PRESTON, KATHERINE A. Dept. of Biological Sciences, Stanford University, Stanford, CA 94305. - __Plasticity in integrated phenotypes: a conceptual overview.__

In most ecological and comparative studies, phenotypic integration is
inferred from phenotypic correlations. Four main elements characterize
phenotypic correlation: 1.strength (correlation coefficient), which is
the most common measure of integration; the form of the relationship
between trait pairs, including 2.the intercept and 3.the slope
(scaling coefficient); and 4. the pattern of correlation across
environments (plasticity integration). These elements may vary
somewhat independently. For example, it is not necessary for traits to
show correlated plasticity in order to remain strongly correlated in
different environments. If there is correlated plasticity and two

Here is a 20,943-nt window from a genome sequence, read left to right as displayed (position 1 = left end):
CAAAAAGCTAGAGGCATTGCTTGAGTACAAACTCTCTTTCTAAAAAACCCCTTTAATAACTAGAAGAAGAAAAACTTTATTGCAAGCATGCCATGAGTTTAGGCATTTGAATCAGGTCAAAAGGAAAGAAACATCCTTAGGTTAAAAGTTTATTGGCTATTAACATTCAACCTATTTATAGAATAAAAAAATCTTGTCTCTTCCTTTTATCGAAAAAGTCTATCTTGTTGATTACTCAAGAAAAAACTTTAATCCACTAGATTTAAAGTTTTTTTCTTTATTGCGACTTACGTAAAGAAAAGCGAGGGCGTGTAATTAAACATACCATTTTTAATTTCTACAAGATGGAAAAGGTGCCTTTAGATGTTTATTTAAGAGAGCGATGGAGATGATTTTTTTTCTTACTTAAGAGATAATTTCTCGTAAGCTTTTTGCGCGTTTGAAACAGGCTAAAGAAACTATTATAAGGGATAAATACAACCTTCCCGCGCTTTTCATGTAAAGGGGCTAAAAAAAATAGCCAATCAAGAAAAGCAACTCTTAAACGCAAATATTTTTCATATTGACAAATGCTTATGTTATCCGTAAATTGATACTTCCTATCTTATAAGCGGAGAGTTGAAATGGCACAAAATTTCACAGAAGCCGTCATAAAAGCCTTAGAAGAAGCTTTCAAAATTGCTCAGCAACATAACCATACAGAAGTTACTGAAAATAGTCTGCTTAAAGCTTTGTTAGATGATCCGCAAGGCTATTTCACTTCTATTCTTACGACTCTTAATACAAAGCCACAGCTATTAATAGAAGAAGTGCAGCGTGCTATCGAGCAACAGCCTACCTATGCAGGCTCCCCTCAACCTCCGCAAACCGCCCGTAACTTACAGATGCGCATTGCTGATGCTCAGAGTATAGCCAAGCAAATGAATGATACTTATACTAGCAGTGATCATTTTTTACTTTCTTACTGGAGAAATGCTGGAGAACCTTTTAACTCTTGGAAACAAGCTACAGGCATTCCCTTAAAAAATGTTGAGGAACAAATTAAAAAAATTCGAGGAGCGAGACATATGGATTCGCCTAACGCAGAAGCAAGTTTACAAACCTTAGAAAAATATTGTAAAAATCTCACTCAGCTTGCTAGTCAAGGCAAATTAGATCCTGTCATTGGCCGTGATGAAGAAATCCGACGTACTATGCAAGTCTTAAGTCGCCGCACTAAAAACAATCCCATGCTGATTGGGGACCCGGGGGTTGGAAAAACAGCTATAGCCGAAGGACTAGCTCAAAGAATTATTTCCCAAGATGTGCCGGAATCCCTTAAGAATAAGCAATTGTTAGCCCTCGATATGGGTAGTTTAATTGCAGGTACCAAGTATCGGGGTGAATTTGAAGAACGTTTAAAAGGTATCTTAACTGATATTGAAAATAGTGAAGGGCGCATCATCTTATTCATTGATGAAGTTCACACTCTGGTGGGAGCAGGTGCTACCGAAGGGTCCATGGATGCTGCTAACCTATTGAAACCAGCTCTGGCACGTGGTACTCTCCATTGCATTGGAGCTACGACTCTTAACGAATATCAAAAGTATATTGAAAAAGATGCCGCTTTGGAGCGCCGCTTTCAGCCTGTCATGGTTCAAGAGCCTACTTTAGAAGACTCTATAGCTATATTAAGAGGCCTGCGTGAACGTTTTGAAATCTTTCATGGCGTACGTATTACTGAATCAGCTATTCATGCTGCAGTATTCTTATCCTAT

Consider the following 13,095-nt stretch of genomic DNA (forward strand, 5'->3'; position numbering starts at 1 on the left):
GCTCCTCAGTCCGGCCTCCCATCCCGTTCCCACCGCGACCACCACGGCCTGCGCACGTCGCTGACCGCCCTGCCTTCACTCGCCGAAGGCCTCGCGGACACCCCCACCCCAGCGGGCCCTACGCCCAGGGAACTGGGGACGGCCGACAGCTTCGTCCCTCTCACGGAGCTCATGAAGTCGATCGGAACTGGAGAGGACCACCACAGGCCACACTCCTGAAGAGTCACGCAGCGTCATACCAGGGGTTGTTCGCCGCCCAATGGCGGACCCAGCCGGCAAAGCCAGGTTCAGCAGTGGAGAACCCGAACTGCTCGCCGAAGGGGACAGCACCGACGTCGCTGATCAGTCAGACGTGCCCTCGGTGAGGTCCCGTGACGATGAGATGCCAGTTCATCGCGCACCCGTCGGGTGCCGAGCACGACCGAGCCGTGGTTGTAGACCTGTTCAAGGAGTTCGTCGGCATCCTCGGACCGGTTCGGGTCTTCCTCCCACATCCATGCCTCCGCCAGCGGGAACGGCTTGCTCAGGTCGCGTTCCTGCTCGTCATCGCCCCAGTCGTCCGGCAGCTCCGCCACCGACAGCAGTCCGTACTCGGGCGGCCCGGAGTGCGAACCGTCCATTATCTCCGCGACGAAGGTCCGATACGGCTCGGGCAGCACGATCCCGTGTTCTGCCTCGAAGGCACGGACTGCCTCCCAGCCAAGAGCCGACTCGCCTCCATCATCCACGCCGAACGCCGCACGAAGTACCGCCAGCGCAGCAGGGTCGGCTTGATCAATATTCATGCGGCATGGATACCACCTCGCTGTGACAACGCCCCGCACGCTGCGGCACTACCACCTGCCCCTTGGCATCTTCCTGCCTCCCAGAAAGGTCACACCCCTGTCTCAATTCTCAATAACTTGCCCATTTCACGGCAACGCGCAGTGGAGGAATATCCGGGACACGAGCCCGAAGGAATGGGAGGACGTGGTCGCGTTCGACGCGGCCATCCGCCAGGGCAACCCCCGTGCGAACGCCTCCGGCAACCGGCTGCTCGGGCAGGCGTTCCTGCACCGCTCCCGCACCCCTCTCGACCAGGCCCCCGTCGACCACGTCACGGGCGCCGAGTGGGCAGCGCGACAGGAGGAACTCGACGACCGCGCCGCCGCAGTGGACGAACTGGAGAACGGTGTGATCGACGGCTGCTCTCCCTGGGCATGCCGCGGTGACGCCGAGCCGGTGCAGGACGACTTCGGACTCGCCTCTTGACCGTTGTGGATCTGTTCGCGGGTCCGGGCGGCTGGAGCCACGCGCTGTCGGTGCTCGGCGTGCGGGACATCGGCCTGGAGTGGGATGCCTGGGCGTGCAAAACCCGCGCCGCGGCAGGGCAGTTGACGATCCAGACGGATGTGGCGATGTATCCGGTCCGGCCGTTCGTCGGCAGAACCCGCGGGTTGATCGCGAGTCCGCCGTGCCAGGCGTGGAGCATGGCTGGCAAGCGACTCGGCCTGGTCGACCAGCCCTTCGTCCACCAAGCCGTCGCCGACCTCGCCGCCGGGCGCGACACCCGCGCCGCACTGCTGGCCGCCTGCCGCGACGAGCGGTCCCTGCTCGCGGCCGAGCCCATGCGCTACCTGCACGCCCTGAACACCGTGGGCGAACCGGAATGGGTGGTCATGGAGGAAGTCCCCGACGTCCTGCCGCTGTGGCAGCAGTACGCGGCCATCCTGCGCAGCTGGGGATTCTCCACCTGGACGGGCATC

traits respond proportionally, then there will be no change in either
the strength of the correlation or the form of the relationship
between them. By contrast, if traits change in a coordinated fashion
but disproportionately relative to one another, then the scaling
relationship between them will change, reflecting a change in their
functional relationship. Thus traits may show a consistent pattern of
integration in various environments, while the forms of the pairwise
relationships and the degree of plasticity integration varies.
Although plasticity integration is not necessary to maintain
phenotypic integration across environments, plasticity integration
makes consistent patterns of integration more likely. Analyzing the
combination of changes in correlation strength and form across
environments, and the degree of plasticity integration, may provide
insight into mechanisms underlying phenotypic integration and the
potential for integration to constrain the evolution of adaptive
plasticity in integrated traits.
**Key words:** constraint, correlation, functional relationship, phenotypic integration, plasticity, scaling